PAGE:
Last week Andy and I both started the six-week basic consular course, or ConGen in foreign service speak. Even though I’ll be working in the public diplomacy section, I may be called upon to do some back-up consular work when the sole consular officer is on vacation. Why’s Andy taking the class too? He will hopefully be able to fill an associate position that was recently created in the consular section.
ConGen has somewhat of a cult following among FSOs. Why? It’s probably some combination of learning stuff that’s both interesting and applicable, and also the ridiculousness of the process. The training team has made up a whole fake country for the purpose of our learning. Within the context of this fake country, we complete case studies and do role plays on real sets, including a jail cell with an infamous rubber rat. At the end of the course there’s a graduation ceremony with awards given for things such as most convincing acting. So… it’s hard core, in a nerdy sort of a way.
So far our training has focused on nationality, who is and isn’t an American citizen. What it really comes down to is this: how does citizenship transfer from parent to child? For those born outside of the U.S., it’s more complicated than you might think. It depends on when you were born (the regulations have changed through the years), whether your parents are married, which of your parents is the U.S. citizen, how much time your U.S. citizen parent spent in the U.S., and so on.
One weird but interesting tidbit: citizenship is tied to blood, which can cause a host of problems concerning assisted reproductive technology. For instance, if a baby is born to U.S. citizens abroad using donor eggs and sperm from non U.S. citizens, that child is not a U.S. citizen. (Of course, if the baby’s born in the U.S., none of this is an issue.)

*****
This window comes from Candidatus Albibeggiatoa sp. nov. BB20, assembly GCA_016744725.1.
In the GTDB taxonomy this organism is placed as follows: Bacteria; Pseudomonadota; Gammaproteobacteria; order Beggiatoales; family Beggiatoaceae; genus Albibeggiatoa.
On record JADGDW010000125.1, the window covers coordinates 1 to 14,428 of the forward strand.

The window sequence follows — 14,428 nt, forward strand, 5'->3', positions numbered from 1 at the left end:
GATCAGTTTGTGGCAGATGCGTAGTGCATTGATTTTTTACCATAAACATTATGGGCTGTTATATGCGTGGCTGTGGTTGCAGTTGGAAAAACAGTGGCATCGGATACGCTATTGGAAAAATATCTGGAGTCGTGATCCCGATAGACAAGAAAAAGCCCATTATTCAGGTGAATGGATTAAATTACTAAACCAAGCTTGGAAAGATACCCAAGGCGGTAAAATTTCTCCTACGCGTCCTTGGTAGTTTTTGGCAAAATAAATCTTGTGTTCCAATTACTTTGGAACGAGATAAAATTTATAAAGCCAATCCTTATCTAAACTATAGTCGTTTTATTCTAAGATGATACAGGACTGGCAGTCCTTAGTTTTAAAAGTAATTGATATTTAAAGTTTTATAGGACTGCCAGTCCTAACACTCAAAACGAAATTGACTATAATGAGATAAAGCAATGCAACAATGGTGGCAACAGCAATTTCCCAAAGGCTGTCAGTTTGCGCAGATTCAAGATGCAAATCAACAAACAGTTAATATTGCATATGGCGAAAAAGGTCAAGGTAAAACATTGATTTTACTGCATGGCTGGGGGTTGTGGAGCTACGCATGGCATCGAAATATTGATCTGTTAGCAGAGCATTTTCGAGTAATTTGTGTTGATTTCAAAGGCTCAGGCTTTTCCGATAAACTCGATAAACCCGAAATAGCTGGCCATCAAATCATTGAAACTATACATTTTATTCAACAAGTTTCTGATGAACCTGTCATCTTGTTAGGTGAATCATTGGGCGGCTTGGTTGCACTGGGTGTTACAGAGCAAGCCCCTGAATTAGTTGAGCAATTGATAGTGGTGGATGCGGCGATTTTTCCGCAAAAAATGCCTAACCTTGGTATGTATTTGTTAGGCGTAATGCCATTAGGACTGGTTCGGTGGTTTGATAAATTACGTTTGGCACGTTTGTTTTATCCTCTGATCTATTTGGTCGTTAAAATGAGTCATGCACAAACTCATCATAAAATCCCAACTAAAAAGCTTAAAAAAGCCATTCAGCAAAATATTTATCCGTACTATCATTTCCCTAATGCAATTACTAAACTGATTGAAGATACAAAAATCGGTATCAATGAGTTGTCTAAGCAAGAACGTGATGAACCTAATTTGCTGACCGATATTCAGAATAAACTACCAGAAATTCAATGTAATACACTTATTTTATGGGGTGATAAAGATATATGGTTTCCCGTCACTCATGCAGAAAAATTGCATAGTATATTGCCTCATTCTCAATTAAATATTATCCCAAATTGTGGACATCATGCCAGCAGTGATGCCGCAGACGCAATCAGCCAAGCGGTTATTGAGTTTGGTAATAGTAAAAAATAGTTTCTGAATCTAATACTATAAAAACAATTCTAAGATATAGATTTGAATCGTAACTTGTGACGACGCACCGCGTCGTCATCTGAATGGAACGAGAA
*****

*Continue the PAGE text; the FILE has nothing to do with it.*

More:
We’ve also talked about losing U.S. citizenship, which is much harder than I would have imagined. There are certain things you can do called “potentially expatriating acts,” things like becoming a citizen in another country, serving in a foreign military or working for a foreign government. However, committing one of these acts in and of itself doesn’t cost you your citizenship. You have to both do it voluntarily and with the intent of giving up your U.S. citizenship. That intent thing is key: basically, as long as you want to keep your U.S. citizenship, you get to.
How would these things come into play in our work in Benin? Well, maybe two U.S. citizen missionaries have a baby while living overseas; they would come to us to get a Consular Report of Birth Abroad in order to document the baby as a U.S. citizen. Maybe a Peace Corps volunteer has a baby with a Beninois national; is that baby a U.S. citizen and hence eligible for a passport? We would figure that out. Maybe an American-Beninois dual citizen wants to renounce his American citizenship so he has a better shot of getting a key job with Benin’s government; we would counsel him and walk him through that process. These scenarios are all, of course, hypothetical. For some insight into what Benin’s current sole consular officer is up to, check out several of his blog.
Next up in ConGen: immigrant visas.
(Security note — All the information discussed above is publicly available at www.travel.state.gov.)